Leishmaniasis in an era of conflict in the Middle East.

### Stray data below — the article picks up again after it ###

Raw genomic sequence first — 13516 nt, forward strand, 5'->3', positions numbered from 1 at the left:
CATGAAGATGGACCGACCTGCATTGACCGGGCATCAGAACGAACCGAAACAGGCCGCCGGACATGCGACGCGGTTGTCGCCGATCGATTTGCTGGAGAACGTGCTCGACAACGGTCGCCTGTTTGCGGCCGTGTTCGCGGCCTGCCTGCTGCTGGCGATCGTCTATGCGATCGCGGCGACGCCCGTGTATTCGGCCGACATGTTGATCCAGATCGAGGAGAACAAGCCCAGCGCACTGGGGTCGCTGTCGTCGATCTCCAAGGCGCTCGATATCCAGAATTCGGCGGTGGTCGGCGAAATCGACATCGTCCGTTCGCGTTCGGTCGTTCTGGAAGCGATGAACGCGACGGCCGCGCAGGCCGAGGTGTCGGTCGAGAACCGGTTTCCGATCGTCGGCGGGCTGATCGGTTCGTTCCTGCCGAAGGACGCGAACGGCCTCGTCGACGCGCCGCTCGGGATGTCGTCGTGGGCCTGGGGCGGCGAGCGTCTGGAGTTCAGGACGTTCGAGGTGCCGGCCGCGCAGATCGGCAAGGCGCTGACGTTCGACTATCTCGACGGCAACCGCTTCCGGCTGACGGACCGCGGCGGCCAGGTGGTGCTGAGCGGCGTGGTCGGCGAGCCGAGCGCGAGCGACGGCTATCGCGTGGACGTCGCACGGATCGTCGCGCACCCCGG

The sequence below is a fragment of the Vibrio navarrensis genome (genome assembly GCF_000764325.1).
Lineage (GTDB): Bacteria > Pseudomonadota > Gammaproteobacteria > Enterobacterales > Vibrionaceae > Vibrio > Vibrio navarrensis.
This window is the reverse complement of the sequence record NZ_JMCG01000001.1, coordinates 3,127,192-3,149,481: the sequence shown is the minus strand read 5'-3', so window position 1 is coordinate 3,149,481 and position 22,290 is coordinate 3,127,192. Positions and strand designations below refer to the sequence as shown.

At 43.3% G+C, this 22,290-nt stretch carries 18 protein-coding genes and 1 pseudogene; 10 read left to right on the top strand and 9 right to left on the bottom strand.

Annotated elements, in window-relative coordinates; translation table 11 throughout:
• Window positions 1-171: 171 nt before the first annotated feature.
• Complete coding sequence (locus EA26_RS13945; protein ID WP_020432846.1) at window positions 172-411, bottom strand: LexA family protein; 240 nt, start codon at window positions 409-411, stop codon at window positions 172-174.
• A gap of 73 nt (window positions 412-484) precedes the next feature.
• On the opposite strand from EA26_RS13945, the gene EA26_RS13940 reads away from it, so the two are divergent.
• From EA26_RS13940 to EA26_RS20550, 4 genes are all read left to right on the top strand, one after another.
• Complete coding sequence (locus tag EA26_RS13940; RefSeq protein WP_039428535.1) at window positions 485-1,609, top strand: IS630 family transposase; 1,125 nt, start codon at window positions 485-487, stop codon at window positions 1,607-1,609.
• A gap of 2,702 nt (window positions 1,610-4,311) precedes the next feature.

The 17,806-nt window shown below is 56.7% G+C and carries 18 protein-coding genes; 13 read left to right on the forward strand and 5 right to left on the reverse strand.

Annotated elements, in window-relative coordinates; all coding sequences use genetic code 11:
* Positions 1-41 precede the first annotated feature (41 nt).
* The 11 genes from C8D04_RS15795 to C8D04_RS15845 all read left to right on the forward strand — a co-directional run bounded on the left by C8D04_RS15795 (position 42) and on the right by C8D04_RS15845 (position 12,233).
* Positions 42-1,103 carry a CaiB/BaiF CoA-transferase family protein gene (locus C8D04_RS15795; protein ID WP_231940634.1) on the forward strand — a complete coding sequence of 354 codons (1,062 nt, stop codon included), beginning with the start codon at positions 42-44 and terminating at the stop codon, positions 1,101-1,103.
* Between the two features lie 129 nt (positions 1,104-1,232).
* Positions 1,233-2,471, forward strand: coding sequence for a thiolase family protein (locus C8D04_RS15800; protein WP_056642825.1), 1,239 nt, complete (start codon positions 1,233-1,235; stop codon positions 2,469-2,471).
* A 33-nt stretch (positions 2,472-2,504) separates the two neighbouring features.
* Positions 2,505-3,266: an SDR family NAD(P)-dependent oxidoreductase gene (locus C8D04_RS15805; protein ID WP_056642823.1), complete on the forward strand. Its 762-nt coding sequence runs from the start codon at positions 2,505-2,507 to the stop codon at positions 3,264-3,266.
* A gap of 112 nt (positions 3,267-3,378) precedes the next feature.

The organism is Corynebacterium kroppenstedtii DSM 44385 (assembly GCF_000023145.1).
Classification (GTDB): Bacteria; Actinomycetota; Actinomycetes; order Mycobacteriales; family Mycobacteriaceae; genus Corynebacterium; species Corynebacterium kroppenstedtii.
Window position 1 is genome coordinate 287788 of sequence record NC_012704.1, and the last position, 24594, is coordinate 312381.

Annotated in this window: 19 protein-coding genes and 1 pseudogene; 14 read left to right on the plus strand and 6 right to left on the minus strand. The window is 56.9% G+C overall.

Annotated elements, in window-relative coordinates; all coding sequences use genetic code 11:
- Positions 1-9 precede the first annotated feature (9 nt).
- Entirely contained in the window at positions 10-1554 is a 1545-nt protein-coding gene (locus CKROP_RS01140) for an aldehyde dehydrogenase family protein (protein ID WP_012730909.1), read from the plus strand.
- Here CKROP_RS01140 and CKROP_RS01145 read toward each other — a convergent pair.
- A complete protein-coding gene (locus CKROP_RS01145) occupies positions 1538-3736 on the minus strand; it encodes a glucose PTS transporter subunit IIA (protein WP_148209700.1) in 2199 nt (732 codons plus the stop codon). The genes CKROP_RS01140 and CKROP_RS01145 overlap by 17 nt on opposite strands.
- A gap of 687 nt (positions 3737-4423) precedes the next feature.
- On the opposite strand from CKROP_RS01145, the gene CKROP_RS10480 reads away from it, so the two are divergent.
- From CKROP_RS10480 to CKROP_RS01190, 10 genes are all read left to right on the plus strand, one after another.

Leishmaniasis is endemic in the Middle East, and both cutaneous and visceral forms are reported from the region ranging from the Levant to Afghanistan. The potential and proven phlebotomine sand fly vectors and reservoir hosts of the Leishmaniases species in Afghanistan, Iran, Iraq, Israel, Jordan, Lebanon, Saudi Arabia, Syria, Turkey, and Yemen are described. This region has seen a movement of populations across the area, due to both military and civilian strife. Refugees, armed forces, and multi-national contractors are particularly at risk to acquire this disease. There has been an upsurge in Leishmaniasis research, especially as new foci are exposed and the need to protect the naïve populations moving into endemic areas becomes a public health priority. New sand fly vectors and animal reservoirs have been discovered while novel control methods are being evaluated. Modern molecular techniques are now being used more routinely and revealing some unusual findings. The aim of this review is to collate the most recent data on the burden of the disease, diagnostic applications, eco-epidemiology of vectors, and reservoir hosts, and how the control projects have been developing in the Middle East.